THOMAS E. LAWRENCE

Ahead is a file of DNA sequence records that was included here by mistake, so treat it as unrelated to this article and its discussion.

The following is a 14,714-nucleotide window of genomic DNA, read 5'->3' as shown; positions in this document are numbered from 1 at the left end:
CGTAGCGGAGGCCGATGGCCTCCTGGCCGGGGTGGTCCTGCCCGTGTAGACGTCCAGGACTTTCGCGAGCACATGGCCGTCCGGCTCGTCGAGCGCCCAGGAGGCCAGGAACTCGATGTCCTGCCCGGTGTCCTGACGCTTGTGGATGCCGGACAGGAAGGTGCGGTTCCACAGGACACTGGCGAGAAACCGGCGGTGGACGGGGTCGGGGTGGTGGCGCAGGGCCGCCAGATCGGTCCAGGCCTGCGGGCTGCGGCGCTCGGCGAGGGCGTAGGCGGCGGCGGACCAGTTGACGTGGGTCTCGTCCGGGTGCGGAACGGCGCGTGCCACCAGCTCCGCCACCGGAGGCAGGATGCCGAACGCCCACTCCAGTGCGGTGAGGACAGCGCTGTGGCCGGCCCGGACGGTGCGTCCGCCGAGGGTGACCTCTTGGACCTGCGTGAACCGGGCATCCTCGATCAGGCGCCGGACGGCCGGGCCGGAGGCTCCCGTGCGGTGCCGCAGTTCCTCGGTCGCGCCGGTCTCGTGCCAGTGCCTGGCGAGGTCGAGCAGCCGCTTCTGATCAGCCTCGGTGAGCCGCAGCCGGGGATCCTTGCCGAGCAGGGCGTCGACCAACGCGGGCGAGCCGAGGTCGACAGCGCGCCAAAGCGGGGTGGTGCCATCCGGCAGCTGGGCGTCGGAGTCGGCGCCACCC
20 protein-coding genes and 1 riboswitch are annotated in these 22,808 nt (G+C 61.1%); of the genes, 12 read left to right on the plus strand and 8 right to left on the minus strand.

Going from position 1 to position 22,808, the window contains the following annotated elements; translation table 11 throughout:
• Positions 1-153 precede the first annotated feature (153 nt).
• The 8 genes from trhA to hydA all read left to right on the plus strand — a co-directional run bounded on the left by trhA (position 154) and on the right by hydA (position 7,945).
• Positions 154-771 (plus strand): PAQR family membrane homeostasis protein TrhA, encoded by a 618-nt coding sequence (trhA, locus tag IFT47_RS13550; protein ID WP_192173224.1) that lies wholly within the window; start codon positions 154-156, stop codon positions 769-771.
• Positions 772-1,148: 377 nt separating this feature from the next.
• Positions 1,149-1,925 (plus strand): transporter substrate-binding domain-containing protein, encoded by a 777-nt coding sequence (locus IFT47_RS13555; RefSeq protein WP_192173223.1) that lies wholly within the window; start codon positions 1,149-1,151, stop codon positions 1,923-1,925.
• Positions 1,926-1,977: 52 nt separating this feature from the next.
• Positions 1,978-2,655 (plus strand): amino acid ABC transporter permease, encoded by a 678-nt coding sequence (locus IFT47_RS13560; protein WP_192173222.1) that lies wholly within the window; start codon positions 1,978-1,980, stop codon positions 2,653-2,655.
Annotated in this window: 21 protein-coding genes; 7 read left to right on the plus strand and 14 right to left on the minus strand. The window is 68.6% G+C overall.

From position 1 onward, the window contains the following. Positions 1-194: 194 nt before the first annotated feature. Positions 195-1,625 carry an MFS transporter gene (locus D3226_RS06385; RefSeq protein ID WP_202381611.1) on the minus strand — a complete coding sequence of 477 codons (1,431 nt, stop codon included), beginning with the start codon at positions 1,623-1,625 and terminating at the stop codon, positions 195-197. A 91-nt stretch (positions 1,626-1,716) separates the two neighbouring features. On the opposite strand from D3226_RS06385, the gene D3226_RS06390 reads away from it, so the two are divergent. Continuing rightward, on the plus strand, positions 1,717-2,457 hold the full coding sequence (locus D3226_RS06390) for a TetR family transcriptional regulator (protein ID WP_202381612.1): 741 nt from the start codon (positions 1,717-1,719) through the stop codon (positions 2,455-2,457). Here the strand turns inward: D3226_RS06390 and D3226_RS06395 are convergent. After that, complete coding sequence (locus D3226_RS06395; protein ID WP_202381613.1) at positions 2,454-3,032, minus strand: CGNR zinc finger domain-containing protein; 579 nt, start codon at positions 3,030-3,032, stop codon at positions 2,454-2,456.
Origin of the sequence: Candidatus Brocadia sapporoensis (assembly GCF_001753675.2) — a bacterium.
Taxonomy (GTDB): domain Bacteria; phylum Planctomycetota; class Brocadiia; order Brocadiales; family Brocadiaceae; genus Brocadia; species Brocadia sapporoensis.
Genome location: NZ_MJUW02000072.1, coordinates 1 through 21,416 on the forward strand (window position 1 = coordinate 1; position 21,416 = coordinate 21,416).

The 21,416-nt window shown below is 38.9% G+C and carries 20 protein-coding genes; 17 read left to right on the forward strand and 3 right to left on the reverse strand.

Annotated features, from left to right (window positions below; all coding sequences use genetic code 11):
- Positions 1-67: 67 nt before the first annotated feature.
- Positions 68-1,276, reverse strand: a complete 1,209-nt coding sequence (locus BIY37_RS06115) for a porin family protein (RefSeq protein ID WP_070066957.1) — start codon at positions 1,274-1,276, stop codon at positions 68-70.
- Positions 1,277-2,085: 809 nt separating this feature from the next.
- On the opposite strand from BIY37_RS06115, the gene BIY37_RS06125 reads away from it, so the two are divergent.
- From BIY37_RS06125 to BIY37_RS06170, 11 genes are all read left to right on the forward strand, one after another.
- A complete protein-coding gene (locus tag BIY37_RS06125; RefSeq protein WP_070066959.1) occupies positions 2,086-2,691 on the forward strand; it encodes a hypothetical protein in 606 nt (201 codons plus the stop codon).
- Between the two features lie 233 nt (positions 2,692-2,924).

(1888 - 1935) 'Lawrence of Arabia', British archaeologist, army officer, diplomat, and writer, who became renowned for his role in the Arab Revolt and the Sinai and Palestine Campaign against the Ottoman Empire during the First World War. 'I'M A FRAUD, AS REGARDS BOTH THE MIDDLE EAST AND ARCHAEOLOGY...' Fine content A.L.S. with his pseudonym 'T E Shaw', 1p. 4to., RAF Mount Batten, Plymouth, 13th November 1930, to Henry Field at Baggrave Hall in Leicestershire. Lawrence announces: '...I hope you are colossally rich, as that the cost of coming all the way to this misery of Plymouth (the last or first town of England according to your hemisphere) will mean nothing to you' He continues: 'I'm a fraud, as regards both the Middle East and archaeology. Years ago I haunted both, and got fairly expert: but the war over-dosed me, and nine years ago I relapsed comfortably into the ranks of our Air Force, and have had no interests outside it since. Nine years is long enough to make me out-of-date, but not long enough to make my views quaint & interestingly archaic. I have forgotten all I knew, too'. Lawrence further informs Field that he will meet his train at Plymouth station, warning: '...You will have to do the recognising. Look out for a small & aged creature in a slaty-blue uniform with brass buttons: like an R.A.C. scout or tram-driver, perhaps, only smaller and shabbier...'. In concluding Lawrence writes 'Our camp is a few yards by water, & seven miles by road; you will be for a hotel, I expect. There are many, all bad. Or perhaps you are going back the same night? That will increase your misery. It rains here, always'. Accompanied by the original holograph envelope addressed by Lawrence. Some light toning from previous framing, else very good.